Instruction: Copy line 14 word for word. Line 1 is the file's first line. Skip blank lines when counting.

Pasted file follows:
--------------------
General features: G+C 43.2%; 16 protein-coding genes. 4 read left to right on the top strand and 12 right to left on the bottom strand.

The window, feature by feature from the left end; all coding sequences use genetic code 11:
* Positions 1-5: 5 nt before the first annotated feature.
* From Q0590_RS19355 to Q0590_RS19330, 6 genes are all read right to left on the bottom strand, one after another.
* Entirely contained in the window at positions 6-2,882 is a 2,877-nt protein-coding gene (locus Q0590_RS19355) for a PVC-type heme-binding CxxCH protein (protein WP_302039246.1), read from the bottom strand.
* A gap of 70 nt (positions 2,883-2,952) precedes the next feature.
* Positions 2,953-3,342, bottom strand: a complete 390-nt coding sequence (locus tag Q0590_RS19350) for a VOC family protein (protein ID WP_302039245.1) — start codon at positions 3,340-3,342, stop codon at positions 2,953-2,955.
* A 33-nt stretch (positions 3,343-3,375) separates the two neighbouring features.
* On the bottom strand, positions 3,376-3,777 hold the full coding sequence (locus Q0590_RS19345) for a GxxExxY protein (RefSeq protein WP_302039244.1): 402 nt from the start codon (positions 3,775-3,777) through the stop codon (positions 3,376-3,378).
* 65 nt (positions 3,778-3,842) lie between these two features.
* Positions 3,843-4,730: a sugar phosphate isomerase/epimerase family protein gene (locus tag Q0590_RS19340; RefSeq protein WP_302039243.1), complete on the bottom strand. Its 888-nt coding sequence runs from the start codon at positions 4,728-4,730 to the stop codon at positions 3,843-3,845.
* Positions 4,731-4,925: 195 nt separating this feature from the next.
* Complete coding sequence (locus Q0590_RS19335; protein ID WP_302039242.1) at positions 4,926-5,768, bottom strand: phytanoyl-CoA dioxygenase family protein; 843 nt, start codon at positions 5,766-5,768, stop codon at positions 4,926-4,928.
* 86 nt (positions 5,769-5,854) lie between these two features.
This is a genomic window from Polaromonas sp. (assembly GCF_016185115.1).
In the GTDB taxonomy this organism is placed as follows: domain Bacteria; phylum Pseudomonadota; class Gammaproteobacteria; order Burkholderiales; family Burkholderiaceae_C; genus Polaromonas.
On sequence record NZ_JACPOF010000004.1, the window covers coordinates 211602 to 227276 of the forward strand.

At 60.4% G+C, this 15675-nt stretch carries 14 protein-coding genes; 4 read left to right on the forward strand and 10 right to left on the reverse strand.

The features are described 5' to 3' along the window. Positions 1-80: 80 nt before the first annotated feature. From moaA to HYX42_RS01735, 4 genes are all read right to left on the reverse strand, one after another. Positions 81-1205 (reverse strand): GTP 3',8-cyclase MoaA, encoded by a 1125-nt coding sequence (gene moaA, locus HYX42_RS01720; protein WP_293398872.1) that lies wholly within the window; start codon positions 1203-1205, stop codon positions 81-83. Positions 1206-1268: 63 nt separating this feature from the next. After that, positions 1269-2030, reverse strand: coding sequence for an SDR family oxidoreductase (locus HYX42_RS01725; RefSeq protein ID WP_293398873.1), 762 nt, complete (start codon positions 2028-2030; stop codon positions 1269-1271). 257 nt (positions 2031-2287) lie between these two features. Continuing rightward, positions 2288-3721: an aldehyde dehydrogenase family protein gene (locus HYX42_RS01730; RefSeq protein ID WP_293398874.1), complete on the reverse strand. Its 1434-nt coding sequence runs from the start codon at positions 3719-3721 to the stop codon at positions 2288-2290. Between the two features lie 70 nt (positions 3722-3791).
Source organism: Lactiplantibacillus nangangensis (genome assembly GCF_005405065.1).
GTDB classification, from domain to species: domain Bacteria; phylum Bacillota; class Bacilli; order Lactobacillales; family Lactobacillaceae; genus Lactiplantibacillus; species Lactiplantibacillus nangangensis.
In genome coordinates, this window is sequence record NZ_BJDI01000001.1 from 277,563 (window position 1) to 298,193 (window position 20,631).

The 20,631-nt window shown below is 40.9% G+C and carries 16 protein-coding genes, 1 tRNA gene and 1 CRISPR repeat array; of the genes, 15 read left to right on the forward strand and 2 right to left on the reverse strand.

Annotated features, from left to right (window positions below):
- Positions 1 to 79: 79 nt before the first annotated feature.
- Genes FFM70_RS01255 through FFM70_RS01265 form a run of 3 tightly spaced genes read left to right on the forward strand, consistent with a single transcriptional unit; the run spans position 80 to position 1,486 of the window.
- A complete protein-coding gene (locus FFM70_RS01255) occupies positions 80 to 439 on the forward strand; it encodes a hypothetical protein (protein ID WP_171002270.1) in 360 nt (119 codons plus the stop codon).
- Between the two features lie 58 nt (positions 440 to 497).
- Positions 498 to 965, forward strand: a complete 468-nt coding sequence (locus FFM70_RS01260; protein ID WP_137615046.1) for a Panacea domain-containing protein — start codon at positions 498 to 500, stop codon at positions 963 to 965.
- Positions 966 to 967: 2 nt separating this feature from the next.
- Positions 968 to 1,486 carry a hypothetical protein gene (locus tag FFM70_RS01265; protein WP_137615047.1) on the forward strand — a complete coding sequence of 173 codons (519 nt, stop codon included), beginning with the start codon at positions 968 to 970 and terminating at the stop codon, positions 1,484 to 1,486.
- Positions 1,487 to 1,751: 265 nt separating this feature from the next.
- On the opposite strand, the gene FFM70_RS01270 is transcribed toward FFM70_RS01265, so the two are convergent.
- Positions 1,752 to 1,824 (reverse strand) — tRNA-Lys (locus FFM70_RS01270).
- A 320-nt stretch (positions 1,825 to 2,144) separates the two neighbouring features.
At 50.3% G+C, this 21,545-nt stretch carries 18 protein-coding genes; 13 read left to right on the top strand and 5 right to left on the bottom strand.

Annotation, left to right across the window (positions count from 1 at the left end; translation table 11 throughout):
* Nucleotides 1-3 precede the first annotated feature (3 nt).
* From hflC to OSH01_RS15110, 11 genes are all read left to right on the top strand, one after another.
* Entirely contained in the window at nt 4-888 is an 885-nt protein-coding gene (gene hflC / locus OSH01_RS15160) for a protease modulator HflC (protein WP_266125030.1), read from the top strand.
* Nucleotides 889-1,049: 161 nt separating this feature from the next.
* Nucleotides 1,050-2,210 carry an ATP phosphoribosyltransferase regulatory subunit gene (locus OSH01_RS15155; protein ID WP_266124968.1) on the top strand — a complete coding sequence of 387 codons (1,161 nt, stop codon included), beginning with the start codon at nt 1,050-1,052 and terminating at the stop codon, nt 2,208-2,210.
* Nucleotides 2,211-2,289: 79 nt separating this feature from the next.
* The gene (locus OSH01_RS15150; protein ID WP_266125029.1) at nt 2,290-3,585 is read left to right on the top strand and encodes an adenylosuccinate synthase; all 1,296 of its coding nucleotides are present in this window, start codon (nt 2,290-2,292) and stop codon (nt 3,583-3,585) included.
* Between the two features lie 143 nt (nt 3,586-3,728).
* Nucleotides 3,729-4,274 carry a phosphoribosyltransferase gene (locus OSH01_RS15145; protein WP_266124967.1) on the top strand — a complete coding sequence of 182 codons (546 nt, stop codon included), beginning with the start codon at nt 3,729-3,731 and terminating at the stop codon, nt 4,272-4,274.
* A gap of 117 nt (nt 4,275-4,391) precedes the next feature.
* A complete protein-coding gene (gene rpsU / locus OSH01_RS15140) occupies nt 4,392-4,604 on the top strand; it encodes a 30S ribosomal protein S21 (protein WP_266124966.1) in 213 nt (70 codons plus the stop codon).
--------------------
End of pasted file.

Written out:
* 86 nt (positions 5,769-5,854) lie between these two features.